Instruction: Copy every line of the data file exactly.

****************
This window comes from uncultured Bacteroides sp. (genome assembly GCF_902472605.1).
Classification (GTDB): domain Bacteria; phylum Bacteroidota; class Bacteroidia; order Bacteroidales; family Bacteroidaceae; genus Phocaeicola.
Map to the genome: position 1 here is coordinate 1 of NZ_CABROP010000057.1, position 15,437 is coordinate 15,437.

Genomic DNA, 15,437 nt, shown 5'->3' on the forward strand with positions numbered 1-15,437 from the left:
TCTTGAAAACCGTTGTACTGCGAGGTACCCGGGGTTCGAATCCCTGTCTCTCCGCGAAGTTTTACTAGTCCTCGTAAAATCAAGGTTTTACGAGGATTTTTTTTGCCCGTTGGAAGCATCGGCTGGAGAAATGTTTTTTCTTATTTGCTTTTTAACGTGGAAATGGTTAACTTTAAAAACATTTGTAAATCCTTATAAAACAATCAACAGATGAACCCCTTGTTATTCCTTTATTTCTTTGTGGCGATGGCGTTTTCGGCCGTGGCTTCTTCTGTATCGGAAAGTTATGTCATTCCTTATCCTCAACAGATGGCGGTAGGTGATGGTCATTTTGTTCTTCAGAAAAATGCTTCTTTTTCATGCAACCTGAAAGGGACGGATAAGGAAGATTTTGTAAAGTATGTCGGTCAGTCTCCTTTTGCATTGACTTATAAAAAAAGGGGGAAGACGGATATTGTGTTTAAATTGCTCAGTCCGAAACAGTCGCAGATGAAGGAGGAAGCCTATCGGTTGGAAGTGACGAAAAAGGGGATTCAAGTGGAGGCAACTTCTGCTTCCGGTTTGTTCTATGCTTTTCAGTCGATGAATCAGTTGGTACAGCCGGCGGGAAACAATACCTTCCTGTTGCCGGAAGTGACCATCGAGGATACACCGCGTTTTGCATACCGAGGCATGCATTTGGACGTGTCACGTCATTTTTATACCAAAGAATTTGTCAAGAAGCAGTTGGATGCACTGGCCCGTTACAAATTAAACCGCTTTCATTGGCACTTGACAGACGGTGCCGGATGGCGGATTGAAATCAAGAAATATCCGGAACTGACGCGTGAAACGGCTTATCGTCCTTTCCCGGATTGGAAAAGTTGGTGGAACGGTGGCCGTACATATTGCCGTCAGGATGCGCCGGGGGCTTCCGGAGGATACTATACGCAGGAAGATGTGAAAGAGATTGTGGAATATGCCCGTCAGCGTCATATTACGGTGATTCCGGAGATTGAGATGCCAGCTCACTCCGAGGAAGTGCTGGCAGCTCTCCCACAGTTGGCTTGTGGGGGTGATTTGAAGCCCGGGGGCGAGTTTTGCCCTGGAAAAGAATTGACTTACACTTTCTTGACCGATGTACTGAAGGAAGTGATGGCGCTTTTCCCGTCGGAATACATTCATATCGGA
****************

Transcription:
This window comes from uncultured Bacteroides sp. (genome assembly GCF_902472605.1).
Classification (GTDB): domain Bacteria; phylum Bacteroidota; class Bacteroidia; order Bacteroidales; family Bacteroidaceae; genus Phocaeicola.
Map to the genome: position 1 here is coordinate 1 of NZ_CABROP010000057.1, position 15,437 is coordinate 15,437.

Genomic DNA, 15,437 nt, shown 5'->3' on the forward strand with positions numbered 1-15,437 from the left:
TCTTGAAAACCGTTGTACTGCGAGGTACCCGGGGTTCGAATCCCTGTCTCTCCGCGAAGTTTTACTAGTCCTCGTAAAATCAAGGTTTTACGAGGATTTTTTTTGCCCGTTGGAAGCATCGGCTGGAGAAATGTTTTTTCTTATTTGCTTTTTAACGTGGAAATGGTTAACTTTAAAAACATTTGTAAATCCTTATAAAACAATCAACAGATGAACCCCTTGTTATTCCTTTATTTCTTTGTGGCGATGGCGTTTTCGGCCGTGGCTTCTTCTGTATCGGAAAGTTATGTCATTCCTTATCCTCAACAGATGGCGGTAGGTGATGGTCATTTTGTTCTTCAGAAAAATGCTTCTTTTTCATGCAACCTGAAAGGGACGGATAAGGAAGATTTTGTAAAGTATGTCGGTCAGTCTCCTTTTGCATTGACTTATAAAAAAAGGGGGAAGACGGATATTGTGTTTAAATTGCTCAGTCCGAAACAGTCGCAGATGAAGGAGGAAGCCTATCGGTTGGAAGTGACGAAAAAGGGGATTCAAGTGGAGGCAACTTCTGCTTCCGGTTTGTTCTATGCTTTTCAGTCGATGAATCAGTTGGTACAGCCGGCGGGAAACAATACCTTCCTGTTGCCGGAAGTGACCATCGAGGATACACCGCGTTTTGCATACCGAGGCATGCATTTGGACGTGTCACGTCATTTTTATACCAAAGAATTTGTCAAGAAGCAGTTGGATGCACTGGCCCGTTACAAATTAAACCGCTTTCATTGGCACTTGACAGACGGTGCCGGATGGCGGATTGAAATCAAGAAATATCCGGAACTGACGCGTGAAACGGCTTATCGTCCTTTCCCGGATTGGAAAAGTTGGTGGAACGGTGGCCGTACATATTGCCGTCAGGATGCGCCGGGGGCTTCCGGAGGATACTATACGCAGGAAGATGTGAAAGAGATTGTGGAATATGCCCGTCAGCGTCATATTACGGTGATTCCGGAGATTGAGATGCCAGCTCACTCCGAGGAAGTGCTGGCAGCTCTCCCACAGTTGGCTTGTGGGGGTGATTTGAAGCCCGGGGGCGAGTTTTGCCCTGGAAAAGAATTGACTTACACTTTCTTGACCGATGTACTGAAGGAAGTGATGGCGCTTTTCCCGTCGGAATACATTCATATCGGA